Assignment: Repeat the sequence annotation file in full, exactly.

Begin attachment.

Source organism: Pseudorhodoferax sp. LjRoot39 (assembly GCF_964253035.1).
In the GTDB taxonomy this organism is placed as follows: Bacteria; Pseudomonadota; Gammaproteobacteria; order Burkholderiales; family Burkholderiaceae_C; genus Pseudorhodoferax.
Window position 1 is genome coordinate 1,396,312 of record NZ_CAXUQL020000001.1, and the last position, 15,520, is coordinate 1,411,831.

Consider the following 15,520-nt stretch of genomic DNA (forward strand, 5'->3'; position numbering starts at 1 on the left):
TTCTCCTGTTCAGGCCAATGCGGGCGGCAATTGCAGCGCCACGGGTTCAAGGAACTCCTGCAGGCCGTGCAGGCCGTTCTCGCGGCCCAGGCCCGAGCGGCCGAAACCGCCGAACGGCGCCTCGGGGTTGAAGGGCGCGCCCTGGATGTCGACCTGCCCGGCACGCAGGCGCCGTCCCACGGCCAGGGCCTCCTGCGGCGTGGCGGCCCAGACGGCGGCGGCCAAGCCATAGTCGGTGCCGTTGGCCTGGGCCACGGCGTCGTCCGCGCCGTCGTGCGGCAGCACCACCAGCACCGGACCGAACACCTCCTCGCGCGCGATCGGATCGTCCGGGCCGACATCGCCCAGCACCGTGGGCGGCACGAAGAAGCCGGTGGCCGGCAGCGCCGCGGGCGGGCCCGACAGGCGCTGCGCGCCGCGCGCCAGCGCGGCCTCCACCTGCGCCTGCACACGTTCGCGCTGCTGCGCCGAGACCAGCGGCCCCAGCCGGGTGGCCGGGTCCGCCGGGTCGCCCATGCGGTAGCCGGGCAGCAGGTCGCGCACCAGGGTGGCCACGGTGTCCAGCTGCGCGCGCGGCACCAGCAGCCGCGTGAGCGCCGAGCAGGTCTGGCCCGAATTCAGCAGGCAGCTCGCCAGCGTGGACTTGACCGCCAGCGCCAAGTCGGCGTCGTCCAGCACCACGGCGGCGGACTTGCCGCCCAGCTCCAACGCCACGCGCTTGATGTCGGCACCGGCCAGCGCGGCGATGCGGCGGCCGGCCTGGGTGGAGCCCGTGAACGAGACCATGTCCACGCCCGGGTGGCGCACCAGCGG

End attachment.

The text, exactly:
Source organism: Pseudorhodoferax sp. LjRoot39 (assembly GCF_964253035.1).
In the GTDB taxonomy this organism is placed as follows: Bacteria; Pseudomonadota; Gammaproteobacteria; order Burkholderiales; family Burkholderiaceae_C; genus Pseudorhodoferax.
Window position 1 is genome coordinate 1,396,312 of record NZ_CAXUQL020000001.1, and the last position, 15,520, is coordinate 1,411,831.

Consider the following 15,520-nt stretch of genomic DNA (forward strand, 5'->3'; position numbering starts at 1 on the left):
TTCTCCTGTTCAGGCCAATGCGGGCGGCAATTGCAGCGCCACGGGTTCAAGGAACTCCTGCAGGCCGTGCAGGCCGTTCTCGCGGCCCAGGCCCGAGCGGCCGAAACCGCCGAACGGCGCCTCGGGGTTGAAGGGCGCGCCCTGGATGTCGACCTGCCCGGCACGCAGGCGCCGTCCCACGGCCAGGGCCTCCTGCGGCGTGGCGGCCCAGACGGCGGCGGCCAAGCCATAGTCGGTGCCGTTGGCCTGGGCCACGGCGTCGTCCGCGCCGTCGTGCGGCAGCACCACCAGCACCGGACCGAACACCTCCTCGCGCGCGATCGGATCGTCCGGGCCGACATCGCCCAGCACCGTGGGCGGCACGAAGAAGCCGGTGGCCGGCAGCGCCGCGGGCGGGCCCGACAGGCGCTGCGCGCCGCGCGCCAGCGCGGCCTCCACCTGCGCCTGCACACGTTCGCGCTGCTGCGCCGAGACCAGCGGCCCCAGCCGGGTGGCCGGGTCCGCCGGGTCGCCCATGCGGTAGCCGGGCAGCAGGTCGCGCACCAGGGTGGCCACGGTGTCCAGCTGCGCGCGCGGCACCAGCAGCCGCGTGAGCGCCGAGCAGGTCTGGCCCGAATTCAGCAGGCAGCTCGCCAGCGTGGACTTGACCGCCAGCGCCAAGTCGGCGTCGTCCAGCACCACGGCGGCGGACTTGCCGCCCAGCTCCAACGCCACGCGCTTGATGTCGGCACCGGCCAGCGCGGCGATGCGGCGGCCGGCCTGGGTGGAGCCCGTGAACGAGACCATGTCCACGCCCGGGTGGCGCACCAGCGG